It was a month past a year of my stay in South Korea. I was filled with exhilaration on a sunny day as we ganged up to climb Mudeung-san. The conversation within hikers kicked off with usual introductory greetings and dumb smiles since some of us were new to each other. One of them said “Hii..nice to meet you…..bla bla bla..So..do you have a Facebook account?.” He talked the Facebook up for five minutes while I was wondering what on Earth is Facebook a subject to talk about? Finally he said “See you there!.”
What? you mean it’s not your ‘thing’ to communicate in the real world? I said to myself since I was bedazzled.
The concept of social networking dates back to 1800 when sociologists like Ferdinand Tönnies made very first efforts to define it as groups that can exist personal and direct social ties that either link individuals who share values and belief or impersonal, formal, and instrumental social links. But in the recent past online social networking has rebelliously altered the above definition. Let us say that Facebook semi era has changed the perception of internet usage. Nevertheless it has also laid solid grounds for narcissists to boost their low self esteem. Every other individual’s random thought, moment, emotions, nodes, and ideas get instantly connected with others that can be unnecessary and nuisance to many. While contradicting shout-outs such as ” I am too busy…”, “Hell lot of work”, “Today is my birthday”, “that awkward moment when my FB status go unnoticed” display an obvious symptom of attention deficiency, some tend to project an alter image of them. Also, peculiar selfish predisposition of “you scratch under my photo, I shall scratch under yours” has deepened my skepticism on so called online socialism.
How much occupied are we on Facebook?
Rather alarming it was when Mark Zuckerberg proudly announced “If Facebook was a country, it would be the third largest in the world”. With a massive social networked data available to the sociologists and cyber-psychologists, your behavior on Facebook can become an embarrassing showpiece in CNN. Watchout! A case study of Cynthia Newton was a first jolt where in she was so addicted to Facebook that her 12-year-old daughter’s request for help in her homework went unnoticed. So the daughter wrote an e-mail to Newton but Newton ignored it since she was busy in Facebook! According to another report published in Journal of European Psychiatry, a women lost her job as a waitress because she frequently skipped her work in order to check her Facebook updates. Both Cynthia Newton and the latter displayed mild anxiety, sleep disturbances and depression.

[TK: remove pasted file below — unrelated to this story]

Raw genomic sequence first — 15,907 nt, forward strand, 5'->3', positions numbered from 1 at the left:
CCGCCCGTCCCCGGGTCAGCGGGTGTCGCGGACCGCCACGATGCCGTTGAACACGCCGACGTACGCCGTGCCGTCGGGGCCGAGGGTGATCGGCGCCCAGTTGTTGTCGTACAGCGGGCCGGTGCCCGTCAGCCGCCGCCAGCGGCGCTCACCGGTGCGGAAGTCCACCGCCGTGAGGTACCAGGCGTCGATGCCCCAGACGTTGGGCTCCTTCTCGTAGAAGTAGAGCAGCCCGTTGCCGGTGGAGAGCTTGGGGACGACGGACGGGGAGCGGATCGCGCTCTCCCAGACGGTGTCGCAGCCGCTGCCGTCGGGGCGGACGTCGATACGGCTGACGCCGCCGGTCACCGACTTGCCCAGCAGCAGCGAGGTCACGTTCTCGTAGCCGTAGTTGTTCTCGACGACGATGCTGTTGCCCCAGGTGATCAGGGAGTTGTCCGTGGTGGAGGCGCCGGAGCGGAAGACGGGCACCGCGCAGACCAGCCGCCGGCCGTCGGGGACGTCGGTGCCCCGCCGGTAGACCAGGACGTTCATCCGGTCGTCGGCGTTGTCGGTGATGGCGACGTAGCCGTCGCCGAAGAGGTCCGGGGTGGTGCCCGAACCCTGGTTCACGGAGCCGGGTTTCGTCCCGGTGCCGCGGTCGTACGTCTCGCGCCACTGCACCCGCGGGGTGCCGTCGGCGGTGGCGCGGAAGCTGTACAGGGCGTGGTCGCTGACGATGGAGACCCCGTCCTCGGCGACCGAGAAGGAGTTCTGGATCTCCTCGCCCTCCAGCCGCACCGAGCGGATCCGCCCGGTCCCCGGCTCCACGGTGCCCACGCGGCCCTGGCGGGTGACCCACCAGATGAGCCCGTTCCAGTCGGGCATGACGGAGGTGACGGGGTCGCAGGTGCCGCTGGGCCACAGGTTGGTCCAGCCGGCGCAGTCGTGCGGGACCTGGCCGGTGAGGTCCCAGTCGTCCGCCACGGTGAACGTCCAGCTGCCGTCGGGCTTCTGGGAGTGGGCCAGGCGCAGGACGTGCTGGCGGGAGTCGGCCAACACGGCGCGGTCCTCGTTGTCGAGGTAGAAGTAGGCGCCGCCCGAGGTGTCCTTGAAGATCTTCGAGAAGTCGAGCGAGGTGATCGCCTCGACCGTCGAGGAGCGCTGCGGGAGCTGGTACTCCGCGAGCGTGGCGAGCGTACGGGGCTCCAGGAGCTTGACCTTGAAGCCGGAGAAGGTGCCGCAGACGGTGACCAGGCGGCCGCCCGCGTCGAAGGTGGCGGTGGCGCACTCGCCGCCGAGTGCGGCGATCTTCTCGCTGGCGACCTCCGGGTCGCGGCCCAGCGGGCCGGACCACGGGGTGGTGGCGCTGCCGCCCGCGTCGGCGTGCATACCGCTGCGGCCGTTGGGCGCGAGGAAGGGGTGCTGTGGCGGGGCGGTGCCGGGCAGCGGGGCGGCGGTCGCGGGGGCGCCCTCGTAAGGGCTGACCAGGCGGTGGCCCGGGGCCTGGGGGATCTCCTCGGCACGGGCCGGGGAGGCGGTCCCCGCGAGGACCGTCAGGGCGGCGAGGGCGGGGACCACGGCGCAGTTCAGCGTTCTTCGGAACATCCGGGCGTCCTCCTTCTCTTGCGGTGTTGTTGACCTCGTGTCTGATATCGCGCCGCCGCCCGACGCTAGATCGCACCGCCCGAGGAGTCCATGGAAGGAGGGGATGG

For the individuals who feel some social interactions challenging in the real world, virtual reality like Facebook come handy since their thoughts are expressed in written formats which avoid face to face interaction and make them feel confident. As a result one tends to prefer virtual world rather than the real one which may lead to seclusion and introversion. It is interesting to note that some healthy individuals display tendency towards narcissism upon their increased exposure to Facebook.
A new project named Social Heart study by epidemiologist Mark Pletcher at UCSF and behavioral geneticist James Fowler at UCSD aims at accessing the cardiovascular health of an individual based on his Facebook activity such as likes, comments and status updates. Rather bigger science news of 2011 was a publication in Proceedings of Royal Society of Biological Sciences which reveals that certain specific brain regions of individuals with bigger number of Facebook friends tend be more occupied than the others with less Facebook friends. These brain regions respond only to virtual reality and show bigger occupancy when compared to their real world counter part regions. Implications indicate complications.
Why do we behave so?
Some might argue that Facebook has become a routine as much as air conditioners and room heaters. Many have accepted it as a part of life. However we need to consider the social networks as a lens for others to see you as an individual. It is not a machine that you interact with mechanically. Although all social networks fall in a category, we tend to behave according to the “settings” of a particular social networking website. Unfortunately open wall, likes and comment options on photos and status messages have become potential tools to groom fools and vainglorious narcissists in Facebook. While posting and self embracing pictures, using all the wits and wills to draw out as much attention and replies as possible from the equally sallow-eyed e-friends have become trend, some cyber-psychologists see it differently. Michael Fenichel elaborates Facebook Addiction Disorder (FAD), a diagnosable disorder that may enter DSM-5 under the social networking disorder category very soon.
Call it a trend, a social disease or addiction but our behavior is ultimately governed by complex network of immortal entities that always seek benefits. Consciously or unconsciously these entities order the human brain to loiter around, interact, socialize, calculate, take risk, sacrifice and even display altruism on a social platform to gain content, satisfaction, revenge, gratitude, and mental peace. These entities are called as…………………………. the “selfish genes”.